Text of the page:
I hope that it will be of assistance to the Committee if I were to intervene at this stage to explain my reasons for this proposal. I quite understand the arguments put forward against it. They are perfectly logical and are shared by many people. This idea was not "Fleck", but "Marsh". Despite the run down, this is still a very big industry—
Will my hon. Friend allow me to continue?
It is still very large by British and international standards. A Board of this size is not abnormal. The Steel Corporation has 16 members on the Board, the N.C.B. will have 16 if this proposal is agreed to. The Gas Council has 16 and the Electricity Council has 20. I.C.I. has a board of 24. A board of this size is not spectacularly large, although that is no reason for making a small board bigger.
The reason I came to this conclusion is that, unlike most of the nationalised industries, this industry has not a federal structure. The sole top management is contained in Hobart House and it has no regional autonomy as the more federalised industries have. Already, there are very serious problems which have a regional flavour about them in the industry. It is not possible to compare the problems of the central coalfields with those of Wales and Scotland. They are almost totally different mining industries with totally different problems.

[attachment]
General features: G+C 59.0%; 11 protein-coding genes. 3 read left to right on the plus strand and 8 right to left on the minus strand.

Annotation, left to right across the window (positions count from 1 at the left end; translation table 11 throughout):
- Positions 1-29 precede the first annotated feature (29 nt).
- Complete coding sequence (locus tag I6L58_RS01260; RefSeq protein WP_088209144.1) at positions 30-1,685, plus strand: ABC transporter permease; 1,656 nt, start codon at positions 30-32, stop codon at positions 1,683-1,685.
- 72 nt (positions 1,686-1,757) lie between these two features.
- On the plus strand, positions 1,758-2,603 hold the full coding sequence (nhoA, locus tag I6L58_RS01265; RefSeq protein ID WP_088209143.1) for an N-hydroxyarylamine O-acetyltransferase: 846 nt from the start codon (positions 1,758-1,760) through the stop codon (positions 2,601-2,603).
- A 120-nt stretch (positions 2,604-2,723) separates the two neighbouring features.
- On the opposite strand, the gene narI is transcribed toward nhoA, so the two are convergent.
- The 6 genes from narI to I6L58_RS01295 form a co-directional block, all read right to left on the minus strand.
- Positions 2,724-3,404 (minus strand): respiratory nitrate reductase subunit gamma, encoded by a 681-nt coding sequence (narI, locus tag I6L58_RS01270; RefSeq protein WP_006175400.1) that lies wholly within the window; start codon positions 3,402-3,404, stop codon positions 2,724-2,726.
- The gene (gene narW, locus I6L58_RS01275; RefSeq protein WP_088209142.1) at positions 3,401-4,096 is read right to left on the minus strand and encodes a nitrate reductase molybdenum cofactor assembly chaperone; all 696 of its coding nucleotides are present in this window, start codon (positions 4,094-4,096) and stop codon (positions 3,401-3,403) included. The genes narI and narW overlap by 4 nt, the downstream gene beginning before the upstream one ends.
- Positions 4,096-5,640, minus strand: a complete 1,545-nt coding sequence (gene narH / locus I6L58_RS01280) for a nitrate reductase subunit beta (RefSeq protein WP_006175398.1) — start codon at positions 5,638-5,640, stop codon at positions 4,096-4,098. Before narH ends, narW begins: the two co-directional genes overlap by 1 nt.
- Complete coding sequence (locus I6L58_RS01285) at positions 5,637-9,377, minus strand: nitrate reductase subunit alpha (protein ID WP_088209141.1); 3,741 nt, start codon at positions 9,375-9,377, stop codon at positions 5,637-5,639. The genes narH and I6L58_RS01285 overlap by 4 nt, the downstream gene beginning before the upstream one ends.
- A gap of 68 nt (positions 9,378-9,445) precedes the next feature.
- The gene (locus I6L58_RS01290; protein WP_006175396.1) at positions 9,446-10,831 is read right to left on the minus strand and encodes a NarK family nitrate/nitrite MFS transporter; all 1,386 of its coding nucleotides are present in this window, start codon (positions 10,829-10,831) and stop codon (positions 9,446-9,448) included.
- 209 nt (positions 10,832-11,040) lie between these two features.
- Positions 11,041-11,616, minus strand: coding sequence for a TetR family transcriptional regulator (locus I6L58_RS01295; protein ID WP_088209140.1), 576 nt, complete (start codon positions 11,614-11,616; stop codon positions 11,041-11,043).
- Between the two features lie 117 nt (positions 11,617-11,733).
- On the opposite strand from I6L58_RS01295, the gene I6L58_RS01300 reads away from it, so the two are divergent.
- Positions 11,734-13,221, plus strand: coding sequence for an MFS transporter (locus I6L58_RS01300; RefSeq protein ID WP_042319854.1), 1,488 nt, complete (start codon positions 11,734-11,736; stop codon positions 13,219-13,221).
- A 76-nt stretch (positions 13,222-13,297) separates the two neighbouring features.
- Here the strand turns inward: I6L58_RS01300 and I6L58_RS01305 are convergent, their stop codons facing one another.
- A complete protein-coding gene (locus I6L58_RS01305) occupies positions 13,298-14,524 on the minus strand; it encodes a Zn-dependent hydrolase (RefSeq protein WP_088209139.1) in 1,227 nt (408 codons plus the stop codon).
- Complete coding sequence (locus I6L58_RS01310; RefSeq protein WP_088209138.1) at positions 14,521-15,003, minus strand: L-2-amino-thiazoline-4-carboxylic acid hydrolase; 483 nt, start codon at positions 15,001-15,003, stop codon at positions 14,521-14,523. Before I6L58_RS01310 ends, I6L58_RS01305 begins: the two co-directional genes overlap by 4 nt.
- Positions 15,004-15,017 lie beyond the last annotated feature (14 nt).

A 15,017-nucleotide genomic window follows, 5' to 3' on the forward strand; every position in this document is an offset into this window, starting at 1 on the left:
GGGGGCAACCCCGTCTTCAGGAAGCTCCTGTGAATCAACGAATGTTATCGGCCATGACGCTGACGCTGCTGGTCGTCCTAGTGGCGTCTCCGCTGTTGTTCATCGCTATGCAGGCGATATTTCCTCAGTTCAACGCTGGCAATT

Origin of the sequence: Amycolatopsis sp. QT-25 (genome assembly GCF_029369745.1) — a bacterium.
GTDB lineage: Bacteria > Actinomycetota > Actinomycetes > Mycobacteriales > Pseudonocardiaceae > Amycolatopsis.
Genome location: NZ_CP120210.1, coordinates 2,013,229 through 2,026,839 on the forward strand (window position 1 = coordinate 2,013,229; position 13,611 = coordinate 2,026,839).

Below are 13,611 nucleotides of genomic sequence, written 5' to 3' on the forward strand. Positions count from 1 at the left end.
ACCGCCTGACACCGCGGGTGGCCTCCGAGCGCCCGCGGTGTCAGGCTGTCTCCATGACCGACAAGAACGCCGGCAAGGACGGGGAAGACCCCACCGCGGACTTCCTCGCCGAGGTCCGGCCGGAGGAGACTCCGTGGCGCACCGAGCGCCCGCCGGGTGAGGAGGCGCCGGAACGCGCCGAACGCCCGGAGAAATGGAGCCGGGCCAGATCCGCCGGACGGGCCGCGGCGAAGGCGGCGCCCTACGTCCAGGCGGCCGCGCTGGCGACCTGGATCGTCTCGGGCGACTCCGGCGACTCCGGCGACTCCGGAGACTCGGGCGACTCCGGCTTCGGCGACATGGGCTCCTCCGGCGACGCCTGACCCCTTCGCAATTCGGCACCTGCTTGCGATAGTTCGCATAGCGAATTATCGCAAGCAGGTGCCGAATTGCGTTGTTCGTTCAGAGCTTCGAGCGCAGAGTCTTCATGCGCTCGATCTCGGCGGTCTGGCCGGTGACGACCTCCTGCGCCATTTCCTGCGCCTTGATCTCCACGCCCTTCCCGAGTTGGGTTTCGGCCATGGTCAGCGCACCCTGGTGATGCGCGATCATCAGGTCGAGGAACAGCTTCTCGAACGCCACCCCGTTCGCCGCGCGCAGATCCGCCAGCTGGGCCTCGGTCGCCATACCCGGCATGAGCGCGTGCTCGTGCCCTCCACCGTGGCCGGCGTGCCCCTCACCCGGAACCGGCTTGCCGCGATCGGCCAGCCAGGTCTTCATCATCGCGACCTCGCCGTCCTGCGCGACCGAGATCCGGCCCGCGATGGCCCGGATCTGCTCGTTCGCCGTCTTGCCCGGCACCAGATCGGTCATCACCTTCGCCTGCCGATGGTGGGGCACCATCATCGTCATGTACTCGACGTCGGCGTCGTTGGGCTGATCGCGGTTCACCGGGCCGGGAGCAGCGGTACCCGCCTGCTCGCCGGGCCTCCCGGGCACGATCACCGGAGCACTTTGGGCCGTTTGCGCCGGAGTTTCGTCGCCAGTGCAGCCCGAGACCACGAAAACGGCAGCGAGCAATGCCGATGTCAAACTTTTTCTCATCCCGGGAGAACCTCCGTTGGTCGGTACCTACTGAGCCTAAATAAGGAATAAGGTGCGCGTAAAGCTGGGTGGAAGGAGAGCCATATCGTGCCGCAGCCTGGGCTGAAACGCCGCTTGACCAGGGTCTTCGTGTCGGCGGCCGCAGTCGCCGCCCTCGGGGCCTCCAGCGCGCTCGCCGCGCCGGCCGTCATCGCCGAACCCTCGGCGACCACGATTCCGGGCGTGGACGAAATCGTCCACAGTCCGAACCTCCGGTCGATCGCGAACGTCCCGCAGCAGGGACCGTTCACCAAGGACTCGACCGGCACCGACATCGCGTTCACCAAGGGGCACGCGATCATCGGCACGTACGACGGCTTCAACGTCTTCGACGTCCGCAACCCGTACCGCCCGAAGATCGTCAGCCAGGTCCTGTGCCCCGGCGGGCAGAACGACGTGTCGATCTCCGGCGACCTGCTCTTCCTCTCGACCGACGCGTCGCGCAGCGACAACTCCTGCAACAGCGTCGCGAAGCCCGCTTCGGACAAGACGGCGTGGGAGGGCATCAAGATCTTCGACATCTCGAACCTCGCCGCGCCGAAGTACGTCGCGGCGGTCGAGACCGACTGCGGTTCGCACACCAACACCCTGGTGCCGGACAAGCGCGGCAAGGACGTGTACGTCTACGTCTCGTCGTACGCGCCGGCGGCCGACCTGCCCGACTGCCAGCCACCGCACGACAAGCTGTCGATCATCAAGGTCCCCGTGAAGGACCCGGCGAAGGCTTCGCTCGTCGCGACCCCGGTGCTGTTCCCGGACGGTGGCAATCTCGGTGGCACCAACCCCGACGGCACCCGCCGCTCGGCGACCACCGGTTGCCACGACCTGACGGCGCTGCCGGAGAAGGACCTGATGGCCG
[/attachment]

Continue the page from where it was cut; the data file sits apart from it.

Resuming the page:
We are trying to produce a system whereby we shall have closer contact and liaison with the chairmen of the regional councils. We have 17 area boards responsible directly with the divisional chairmen between and with no real status under the new set-up. It is very doubtful whether a regional chairman has any powers over the area chairmen. The 17 areas report direct to Hobart House to a Board which is a functional one. It has a member for industrial relations, one for production, one for science and so on. I do not think the production director, the marketing director or the science director can be properly cognisant of the 17 area reports received every month.
The purpose would, therefore, be to ensure that in addition to the functional members there were on the National Board, say, four regional members with direct responsibility, as a kind of one-man microcosm of the Board as a whole, to provide the link between the regions and the Board and to be present at Board meetings as members of it. There is a great difference between attending a meeting of the Board as an official invited to sit in and joining on equal batting terms with the other members.